"I have equal love for football and hurling" - Sheehy set for two Leinster finals in two hours 2 months ago

"I have equal love for football and hurling" - Sheehy set for two Leinster finals in two hours

The Leinster club hurling and football finals take place in Croke Park this Sunday.

Kilmacud Crokes will play in both of them, the hurling first at 2.30 and the football next at 4.30. Brian Sheehy is the only man on both panels, and we chatted to him just last month about life as a dual player.


Brian Sheehy admits there's a bit of stubbornness in him.

As the only dual player across Kilmacud Crokes' senior hurling and football panels, there would have to be.

Sheehy doesn't start for the footballers, he didn't even get on for a minute in the knock-out stages of their championship but while he's disappointed about that, why wouldn't he be, his mindset hasn't changed and you only have to listen to him to know that he was certainly not for turning.

Because his love for football hasn't waned. Why should he stop now?


Clubs like Kilmacud Crokes - clubs with 5000 members - they aren't made for dual players and they've never had too many of them but men like Ross O'Carroll did it before him, and Sheehy, who plays corner back for the hurling team, is intent on keeping the fire burning.

He's been inspired by the likes of Loughmore-Castleiney and Slaughtneil. He does it to inspire the kids of Kilmacud Crokes. You certainly wouldn't know he's only 21.

"Why should I have to quit one when I enjoy playing both?" he asks.

"I know that in practical terms it’s very tough but I have equal love for football and hurling.


 "I think they are special games, they’re made to be played by a dual player. Years ago there always was, especially in Dublin. I want to keep it going as long as I can. 

 "Loughmore's achievement was fantastic last year. It was a special achievement and great to see. 

 "You look at Slaughtneil and stuff, they’re really the standard-bearers for how a dual club can be run. So you have to look to them and take inspiration from them."

Brian Sheehy was full back on the Dublin U20 hurling team in 2021

Kilmacud Crokes and Na Fianna contested both senior finals this year in Dublin but between the two teams, in Sheehy, Donal Ryan and Conor McHugh, there were only three dual players.

It's similar all over the county, where men like Ballyboden's Conal Keaney or Cuala's Con O'Callaghan are rarer by the year. In fairness, with numbers so plentiful in many of the county's clubs, it's a very difficult to see it changing.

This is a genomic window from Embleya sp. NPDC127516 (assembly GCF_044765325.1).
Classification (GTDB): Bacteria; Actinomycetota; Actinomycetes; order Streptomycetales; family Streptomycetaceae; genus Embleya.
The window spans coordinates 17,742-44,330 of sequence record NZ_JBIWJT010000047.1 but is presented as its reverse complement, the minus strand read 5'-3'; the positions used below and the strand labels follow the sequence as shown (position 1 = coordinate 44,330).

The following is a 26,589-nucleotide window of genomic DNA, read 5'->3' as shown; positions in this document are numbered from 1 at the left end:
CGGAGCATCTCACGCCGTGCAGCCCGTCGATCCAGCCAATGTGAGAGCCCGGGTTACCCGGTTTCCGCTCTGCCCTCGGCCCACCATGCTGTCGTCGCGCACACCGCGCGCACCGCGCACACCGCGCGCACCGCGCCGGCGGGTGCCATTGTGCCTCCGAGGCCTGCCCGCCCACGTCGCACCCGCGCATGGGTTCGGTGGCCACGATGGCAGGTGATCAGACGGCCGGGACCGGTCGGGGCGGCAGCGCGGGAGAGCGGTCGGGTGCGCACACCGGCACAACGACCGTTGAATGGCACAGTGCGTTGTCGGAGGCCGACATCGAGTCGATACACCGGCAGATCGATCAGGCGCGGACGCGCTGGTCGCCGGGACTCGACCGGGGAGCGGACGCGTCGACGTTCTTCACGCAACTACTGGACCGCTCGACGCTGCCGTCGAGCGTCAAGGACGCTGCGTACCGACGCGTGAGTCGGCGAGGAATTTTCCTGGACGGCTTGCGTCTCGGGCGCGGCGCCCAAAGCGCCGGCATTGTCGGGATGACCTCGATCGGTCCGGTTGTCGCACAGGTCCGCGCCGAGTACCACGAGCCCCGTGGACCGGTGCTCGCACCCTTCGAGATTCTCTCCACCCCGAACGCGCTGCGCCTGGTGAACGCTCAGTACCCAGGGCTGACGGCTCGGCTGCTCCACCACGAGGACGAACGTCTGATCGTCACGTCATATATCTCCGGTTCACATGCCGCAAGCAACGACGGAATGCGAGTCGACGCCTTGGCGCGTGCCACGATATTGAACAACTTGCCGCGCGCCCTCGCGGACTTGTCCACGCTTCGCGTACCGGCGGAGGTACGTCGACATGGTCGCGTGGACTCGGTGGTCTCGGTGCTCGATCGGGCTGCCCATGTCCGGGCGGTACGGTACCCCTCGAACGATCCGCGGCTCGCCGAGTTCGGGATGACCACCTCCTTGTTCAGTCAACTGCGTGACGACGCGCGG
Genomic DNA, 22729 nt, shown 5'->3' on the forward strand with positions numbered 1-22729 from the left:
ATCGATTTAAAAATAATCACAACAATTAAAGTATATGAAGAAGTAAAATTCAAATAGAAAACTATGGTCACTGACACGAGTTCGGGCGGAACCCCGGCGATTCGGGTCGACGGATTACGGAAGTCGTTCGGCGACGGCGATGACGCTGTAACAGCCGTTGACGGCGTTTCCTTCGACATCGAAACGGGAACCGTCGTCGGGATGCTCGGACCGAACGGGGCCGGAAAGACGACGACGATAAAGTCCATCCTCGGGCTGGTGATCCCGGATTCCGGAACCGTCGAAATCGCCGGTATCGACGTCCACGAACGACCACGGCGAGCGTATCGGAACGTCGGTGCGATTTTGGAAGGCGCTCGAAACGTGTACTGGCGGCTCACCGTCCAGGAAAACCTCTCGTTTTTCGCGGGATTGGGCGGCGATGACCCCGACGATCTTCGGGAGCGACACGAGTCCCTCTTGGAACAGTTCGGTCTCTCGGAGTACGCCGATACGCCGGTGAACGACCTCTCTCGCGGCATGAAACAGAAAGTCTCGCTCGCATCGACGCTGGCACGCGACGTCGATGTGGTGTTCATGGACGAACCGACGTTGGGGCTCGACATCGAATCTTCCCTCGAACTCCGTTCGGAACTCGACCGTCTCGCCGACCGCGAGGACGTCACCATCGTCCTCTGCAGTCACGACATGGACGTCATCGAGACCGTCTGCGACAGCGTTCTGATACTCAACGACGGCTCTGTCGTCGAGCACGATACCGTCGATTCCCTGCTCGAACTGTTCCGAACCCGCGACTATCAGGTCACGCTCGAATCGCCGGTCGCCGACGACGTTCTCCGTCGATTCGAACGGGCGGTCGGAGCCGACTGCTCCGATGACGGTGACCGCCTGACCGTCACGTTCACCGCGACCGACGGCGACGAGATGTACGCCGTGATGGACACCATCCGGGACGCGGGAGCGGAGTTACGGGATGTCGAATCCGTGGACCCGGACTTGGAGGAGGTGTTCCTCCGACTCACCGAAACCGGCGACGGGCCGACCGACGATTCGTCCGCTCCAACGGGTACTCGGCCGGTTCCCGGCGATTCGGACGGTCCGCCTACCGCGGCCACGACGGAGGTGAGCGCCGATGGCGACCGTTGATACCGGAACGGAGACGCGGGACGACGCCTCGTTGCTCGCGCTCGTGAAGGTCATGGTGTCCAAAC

"There’s always that worry of being caught in between the two stools. But I’m very passionate about being a dual player and I think that it’s a lovely thing to be able to do in the GAA and have groups of friends in either team.

"I am conscious that I am the only one at Kilmacud Crokes and I want kids looking up and thinking ‘there’s someone there’, even if I’m not playing both. But ‘he’s there so I can do it when I’m older’… I think that’s very important that I can inspire the next generation that it can be done.


"I don’t have any real plan of stopping either," he adds, "even though I get a few old heads in the club giving me their own opinions about it…"

He may not be getting his game for the footballers but there's no doubt about it, for the club, and for the science student in UCD in particular, these are very heady days. Sheehy has done the double-double in Dublin over the last two years.

"These days don’t come around that often. I know I was lucky enough to be involved in two last year but I grew up watching many Crokes’ defeats in finals so I’ve been enjoying it as much as anyone else."

"I think it comes back to the club," he says of the dual dream.

"Each individual club has to have a template for how a dual player can work. Each mentor for each underage team has to promote it underage. 

 "It’s not like people are playing hurling and football till minor then quitting one. People are quitting much younger, there are different sports involved.  

 "Communication between both sets of management is very important to keep everyone on board.

 "It’s tough because you’re only training 50% of the time. If there’s a lad who only plays football training all the time, how do you justify starting ahead of him when he’s at all the sessions and you’re not?   

 "Every training I go to, football or hurling, I’m only going to one a week. There’s extra pressure to perform at that session compared to the lad that has two chances that week. I only have one chance. 

"I’m in a very demanding college course at the moment, science at UCD, which is pretty much full-time. So you’re going to college and training three times a week. Then you’re trying to juggle other things like relationships, family, socialising, which is obviously a big part of college. 

"It’s demanding but I wouldn’t do it if I didn’t enjoy it."

And if you were only talking to him, you wouldn't even have to ask the question. Because there'd be no doubt in your mind that this man is enjoying every second of it.